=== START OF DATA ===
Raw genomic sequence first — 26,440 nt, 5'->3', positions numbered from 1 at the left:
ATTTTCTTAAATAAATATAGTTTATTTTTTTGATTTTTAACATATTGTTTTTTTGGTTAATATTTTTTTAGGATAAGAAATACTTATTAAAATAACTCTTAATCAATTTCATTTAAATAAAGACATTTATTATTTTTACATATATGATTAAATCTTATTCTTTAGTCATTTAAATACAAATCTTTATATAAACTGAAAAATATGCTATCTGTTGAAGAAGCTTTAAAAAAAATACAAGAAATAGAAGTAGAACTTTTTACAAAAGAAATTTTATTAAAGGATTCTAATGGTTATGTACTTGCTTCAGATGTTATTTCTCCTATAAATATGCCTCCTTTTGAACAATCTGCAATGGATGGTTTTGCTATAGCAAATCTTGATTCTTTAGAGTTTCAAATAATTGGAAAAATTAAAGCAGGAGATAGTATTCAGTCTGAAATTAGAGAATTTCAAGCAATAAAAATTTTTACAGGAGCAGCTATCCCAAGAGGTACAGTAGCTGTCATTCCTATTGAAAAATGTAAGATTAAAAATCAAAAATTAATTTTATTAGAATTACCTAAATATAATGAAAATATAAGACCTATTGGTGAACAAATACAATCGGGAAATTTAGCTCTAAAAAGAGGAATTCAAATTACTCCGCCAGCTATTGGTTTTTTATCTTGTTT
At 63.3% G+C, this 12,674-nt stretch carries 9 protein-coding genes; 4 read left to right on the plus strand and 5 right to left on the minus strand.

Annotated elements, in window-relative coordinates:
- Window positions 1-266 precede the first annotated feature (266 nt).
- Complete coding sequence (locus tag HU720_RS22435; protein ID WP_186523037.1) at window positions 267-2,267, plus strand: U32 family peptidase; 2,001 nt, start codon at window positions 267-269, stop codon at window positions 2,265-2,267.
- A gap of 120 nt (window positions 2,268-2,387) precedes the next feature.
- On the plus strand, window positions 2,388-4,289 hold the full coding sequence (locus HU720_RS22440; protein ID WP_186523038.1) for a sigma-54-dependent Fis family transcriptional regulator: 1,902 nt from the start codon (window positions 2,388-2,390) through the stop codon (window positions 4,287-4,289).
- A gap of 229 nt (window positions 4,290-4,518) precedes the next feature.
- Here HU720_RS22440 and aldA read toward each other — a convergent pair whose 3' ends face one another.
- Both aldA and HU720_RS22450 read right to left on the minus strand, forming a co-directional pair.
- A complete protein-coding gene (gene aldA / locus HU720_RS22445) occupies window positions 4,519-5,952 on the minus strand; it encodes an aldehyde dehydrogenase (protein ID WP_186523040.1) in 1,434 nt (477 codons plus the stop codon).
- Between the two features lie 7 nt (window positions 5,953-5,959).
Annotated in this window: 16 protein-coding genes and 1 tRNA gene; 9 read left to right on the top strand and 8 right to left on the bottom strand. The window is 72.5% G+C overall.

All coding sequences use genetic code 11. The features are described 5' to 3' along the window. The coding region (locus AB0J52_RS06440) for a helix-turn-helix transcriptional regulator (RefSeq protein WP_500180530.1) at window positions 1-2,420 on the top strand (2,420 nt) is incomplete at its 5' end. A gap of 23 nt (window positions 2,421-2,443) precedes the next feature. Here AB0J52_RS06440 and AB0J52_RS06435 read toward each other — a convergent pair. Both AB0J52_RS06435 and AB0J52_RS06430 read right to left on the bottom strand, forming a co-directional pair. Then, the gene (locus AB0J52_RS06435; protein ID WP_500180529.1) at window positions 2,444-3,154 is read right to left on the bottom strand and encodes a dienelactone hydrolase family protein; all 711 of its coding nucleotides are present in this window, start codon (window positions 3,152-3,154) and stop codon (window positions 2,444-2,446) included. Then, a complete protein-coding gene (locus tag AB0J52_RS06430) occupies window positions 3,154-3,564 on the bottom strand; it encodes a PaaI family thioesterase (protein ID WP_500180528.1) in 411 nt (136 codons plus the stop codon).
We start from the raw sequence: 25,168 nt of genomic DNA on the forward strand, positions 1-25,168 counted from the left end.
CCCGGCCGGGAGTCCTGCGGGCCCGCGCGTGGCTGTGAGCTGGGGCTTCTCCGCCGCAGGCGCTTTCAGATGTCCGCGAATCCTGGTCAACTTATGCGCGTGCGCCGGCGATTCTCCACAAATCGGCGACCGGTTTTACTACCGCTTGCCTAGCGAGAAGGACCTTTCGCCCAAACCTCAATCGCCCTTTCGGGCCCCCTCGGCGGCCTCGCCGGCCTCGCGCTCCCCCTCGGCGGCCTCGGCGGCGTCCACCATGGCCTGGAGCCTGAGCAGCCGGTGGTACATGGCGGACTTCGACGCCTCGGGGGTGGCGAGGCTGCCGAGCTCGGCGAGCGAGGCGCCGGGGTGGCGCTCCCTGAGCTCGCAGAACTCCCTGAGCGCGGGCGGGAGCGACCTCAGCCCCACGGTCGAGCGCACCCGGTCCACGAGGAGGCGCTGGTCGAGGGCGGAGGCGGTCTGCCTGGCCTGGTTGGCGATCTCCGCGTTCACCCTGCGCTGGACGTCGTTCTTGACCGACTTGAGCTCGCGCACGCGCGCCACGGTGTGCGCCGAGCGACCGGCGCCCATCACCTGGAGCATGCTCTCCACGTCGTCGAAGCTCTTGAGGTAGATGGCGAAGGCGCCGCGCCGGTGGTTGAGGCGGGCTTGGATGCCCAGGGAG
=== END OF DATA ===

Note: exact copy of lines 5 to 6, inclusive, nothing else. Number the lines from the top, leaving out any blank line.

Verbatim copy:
- Window positions 1-266 precede the first annotated feature (266 nt).
- Complete coding sequence (locus tag HU720_RS22435; protein ID WP_186523037.1) at window positions 267-2,267, plus strand: U32 family peptidase; 2,001 nt, start codon at window positions 267-269, stop codon at window positions 2,265-2,267.